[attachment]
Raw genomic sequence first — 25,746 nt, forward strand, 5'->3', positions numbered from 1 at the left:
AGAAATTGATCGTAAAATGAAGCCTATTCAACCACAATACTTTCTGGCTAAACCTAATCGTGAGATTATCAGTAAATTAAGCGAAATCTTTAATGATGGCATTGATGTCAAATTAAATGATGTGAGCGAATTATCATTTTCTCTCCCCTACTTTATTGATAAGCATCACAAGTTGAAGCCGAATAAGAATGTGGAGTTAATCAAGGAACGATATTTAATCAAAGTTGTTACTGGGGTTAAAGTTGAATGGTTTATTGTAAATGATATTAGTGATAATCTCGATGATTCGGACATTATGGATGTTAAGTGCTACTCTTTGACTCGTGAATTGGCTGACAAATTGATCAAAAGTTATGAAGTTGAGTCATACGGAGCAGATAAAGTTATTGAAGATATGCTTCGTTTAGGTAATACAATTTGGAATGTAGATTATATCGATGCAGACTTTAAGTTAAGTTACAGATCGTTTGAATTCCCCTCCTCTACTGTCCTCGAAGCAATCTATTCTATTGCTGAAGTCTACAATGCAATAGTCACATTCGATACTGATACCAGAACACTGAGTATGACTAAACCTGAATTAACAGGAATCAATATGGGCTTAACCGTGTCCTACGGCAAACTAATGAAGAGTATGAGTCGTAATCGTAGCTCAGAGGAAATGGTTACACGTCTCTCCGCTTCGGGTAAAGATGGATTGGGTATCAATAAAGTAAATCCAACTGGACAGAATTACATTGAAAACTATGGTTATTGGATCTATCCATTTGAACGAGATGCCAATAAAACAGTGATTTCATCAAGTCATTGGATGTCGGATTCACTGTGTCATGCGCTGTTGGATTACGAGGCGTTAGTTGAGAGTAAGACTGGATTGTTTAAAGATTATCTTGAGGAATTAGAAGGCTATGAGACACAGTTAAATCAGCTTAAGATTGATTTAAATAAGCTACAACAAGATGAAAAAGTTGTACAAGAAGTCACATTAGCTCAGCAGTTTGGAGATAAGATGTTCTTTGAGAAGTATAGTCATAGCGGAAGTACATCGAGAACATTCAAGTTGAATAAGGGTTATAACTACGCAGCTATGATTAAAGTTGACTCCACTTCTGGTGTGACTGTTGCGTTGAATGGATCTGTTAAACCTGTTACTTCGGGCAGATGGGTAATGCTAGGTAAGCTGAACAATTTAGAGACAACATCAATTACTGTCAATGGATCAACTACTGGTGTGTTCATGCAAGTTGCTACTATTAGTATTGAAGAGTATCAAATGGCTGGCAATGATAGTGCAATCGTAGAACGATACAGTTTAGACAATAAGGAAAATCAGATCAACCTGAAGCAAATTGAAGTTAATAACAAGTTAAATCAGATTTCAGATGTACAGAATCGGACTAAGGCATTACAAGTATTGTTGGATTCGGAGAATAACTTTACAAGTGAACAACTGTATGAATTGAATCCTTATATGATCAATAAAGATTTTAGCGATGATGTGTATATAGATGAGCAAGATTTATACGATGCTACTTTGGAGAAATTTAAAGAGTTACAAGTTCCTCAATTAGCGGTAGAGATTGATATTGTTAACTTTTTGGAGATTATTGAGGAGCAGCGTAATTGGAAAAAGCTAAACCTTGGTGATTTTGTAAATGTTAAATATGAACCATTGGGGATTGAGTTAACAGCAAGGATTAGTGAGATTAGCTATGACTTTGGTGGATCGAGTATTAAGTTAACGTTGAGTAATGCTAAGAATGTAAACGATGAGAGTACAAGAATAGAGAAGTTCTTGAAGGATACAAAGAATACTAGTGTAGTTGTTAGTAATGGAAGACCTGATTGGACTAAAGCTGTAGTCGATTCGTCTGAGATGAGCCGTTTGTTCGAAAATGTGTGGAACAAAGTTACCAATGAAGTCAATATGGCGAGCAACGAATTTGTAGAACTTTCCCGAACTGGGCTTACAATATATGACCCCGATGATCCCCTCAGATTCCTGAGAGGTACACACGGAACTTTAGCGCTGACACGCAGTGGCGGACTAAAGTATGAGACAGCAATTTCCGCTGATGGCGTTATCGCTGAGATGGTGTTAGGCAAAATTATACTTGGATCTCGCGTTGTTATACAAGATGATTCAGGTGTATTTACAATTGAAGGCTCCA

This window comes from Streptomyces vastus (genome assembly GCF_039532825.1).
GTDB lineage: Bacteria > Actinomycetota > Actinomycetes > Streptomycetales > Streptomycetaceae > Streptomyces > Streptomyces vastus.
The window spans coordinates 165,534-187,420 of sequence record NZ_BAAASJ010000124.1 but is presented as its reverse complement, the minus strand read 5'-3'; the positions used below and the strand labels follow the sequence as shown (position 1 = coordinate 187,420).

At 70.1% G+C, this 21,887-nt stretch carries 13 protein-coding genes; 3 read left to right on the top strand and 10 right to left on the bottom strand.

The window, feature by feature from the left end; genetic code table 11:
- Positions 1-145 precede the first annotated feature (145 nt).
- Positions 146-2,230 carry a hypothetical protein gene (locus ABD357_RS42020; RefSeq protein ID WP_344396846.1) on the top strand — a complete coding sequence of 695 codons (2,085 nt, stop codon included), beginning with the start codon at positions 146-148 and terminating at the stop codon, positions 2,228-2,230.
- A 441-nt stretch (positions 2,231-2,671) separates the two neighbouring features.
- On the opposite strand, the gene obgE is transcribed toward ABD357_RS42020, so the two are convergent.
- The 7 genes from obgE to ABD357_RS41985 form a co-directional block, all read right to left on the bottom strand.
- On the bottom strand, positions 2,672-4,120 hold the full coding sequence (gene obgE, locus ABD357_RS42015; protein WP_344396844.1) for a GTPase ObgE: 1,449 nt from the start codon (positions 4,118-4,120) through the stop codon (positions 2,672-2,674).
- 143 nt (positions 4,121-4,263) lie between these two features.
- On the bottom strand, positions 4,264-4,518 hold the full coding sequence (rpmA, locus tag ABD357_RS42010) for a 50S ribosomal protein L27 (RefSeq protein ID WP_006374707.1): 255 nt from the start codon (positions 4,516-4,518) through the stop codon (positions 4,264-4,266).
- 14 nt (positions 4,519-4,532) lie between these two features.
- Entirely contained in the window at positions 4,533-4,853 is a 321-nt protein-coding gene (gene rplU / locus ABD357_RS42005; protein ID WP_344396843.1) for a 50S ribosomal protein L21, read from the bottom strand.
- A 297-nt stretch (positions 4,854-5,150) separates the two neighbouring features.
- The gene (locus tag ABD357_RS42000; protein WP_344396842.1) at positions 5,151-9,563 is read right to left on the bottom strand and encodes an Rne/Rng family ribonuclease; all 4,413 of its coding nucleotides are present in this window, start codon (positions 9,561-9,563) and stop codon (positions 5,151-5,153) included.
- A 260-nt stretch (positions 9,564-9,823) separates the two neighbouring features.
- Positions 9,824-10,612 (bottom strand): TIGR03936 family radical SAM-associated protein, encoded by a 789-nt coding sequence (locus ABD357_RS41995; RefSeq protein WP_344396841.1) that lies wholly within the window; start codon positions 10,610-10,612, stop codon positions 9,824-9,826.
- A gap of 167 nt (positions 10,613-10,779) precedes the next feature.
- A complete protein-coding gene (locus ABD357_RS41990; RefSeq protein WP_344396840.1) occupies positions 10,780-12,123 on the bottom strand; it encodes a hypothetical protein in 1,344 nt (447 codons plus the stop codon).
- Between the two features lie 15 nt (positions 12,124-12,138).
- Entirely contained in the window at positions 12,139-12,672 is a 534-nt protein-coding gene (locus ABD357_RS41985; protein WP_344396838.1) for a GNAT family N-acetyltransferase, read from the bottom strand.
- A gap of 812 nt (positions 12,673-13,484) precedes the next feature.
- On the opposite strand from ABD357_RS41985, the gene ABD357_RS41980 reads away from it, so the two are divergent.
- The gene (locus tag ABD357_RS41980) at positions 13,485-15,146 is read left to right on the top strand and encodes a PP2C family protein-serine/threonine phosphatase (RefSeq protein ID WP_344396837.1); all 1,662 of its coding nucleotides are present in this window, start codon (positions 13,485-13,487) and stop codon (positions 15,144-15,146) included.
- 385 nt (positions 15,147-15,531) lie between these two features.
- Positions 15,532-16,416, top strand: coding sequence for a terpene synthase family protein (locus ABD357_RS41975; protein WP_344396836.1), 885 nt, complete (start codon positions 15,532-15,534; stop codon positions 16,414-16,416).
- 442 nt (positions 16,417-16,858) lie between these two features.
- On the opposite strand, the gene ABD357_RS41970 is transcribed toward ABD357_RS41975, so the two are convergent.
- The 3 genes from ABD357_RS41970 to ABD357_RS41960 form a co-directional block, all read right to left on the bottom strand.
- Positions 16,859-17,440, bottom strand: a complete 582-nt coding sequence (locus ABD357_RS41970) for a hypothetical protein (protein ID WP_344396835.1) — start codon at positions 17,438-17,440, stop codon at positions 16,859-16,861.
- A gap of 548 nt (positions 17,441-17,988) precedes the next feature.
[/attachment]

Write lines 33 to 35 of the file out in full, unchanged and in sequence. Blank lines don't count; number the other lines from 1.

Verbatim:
- The 3 genes from ABD357_RS41970 to ABD357_RS41960 form a co-directional block, all read right to left on the bottom strand.
- Positions 16,859-17,440, bottom strand: a complete 582-nt coding sequence (locus ABD357_RS41970) for a hypothetical protein (protein ID WP_344396835.1) — start codon at positions 17,438-17,440, stop codon at positions 16,859-16,861.
- A gap of 548 nt (positions 17,441-17,988) precedes the next feature.